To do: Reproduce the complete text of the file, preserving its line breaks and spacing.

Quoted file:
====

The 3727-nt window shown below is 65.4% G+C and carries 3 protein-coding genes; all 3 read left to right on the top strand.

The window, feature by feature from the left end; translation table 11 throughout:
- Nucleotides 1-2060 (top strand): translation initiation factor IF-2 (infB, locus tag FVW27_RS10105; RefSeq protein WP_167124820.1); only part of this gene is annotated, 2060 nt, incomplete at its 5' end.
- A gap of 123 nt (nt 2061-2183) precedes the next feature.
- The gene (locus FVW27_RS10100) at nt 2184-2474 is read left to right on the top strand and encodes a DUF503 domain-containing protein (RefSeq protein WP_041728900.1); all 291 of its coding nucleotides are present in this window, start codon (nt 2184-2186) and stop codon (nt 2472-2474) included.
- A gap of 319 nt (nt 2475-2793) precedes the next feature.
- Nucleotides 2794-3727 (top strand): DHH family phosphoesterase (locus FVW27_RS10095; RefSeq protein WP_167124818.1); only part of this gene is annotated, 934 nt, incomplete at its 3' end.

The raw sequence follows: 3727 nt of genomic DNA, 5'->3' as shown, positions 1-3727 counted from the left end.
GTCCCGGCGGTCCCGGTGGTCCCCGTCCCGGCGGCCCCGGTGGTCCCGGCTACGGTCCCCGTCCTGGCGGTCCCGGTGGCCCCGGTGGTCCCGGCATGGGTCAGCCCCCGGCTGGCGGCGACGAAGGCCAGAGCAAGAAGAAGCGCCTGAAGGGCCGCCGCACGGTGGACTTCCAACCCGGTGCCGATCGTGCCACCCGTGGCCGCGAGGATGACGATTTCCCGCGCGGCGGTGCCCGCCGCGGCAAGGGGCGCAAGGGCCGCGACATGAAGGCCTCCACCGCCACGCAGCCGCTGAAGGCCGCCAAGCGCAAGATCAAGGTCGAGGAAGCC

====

The 3727-nt window shown below is 65.4% G+C and carries 3 protein-coding genes; all 3 read left to right on the top strand.

The window, feature by feature from the left end; translation table 11 throughout:
- Nucleotides 1-2060 (top strand): translation initiation factor IF-2 (infB, locus tag FVW27_RS10105; RefSeq protein WP_167124820.1); only part of this gene is annotated, 2060 nt, incomplete at its 5' end.
- A gap of 123 nt (nt 2061-2183) precedes the next feature.
- The gene (locus FVW27_RS10100) at nt 2184-2474 is read left to right on the top strand and encodes a DUF503 domain-containing protein (RefSeq protein WP_041728900.1); all 291 of its coding nucleotides are present in this window, start codon (nt 2184-2186) and stop codon (nt 2472-2474) included.
- A gap of 319 nt (nt 2475-2793) precedes the next feature.
- Nucleotides 2794-3727 (top strand): DHH family phosphoesterase (locus FVW27_RS10095; RefSeq protein WP_167124818.1); only part of this gene is annotated, 934 nt, incomplete at its 3' end.

The raw sequence follows: 3727 nt of genomic DNA, 5'->3' as shown, positions 1-3727 counted from the left end.
GTCCCGGCGGTCCCGGTGGTCCCCGTCCCGGCGGCCCCGGTGGTCCCGGCTACGGTCCCCGTCCTGGCGGTCCCGGTGGCCCCGGTGGTCCCGGCATGGGTCAGCCCCCGGCTGGCGGCGACGAAGGCCAGAGCAAGAAGAAGCGCCTGAAGGGCCGCCGCACGGTGGACTTCCAACCCGGTGCCGATCGTGCCACCCGTGGCCGCGAGGATGACGATTTCCCGCGCGGCGGTGCCCGCCGCGGCAAGGGGCGCAAGGGCCGCGACATGAAGGCCTCCACCGCCACGCAGCCGCTGAAGGCCGCCAAGCGCAAGATCAAGGTCGAGGAAGCC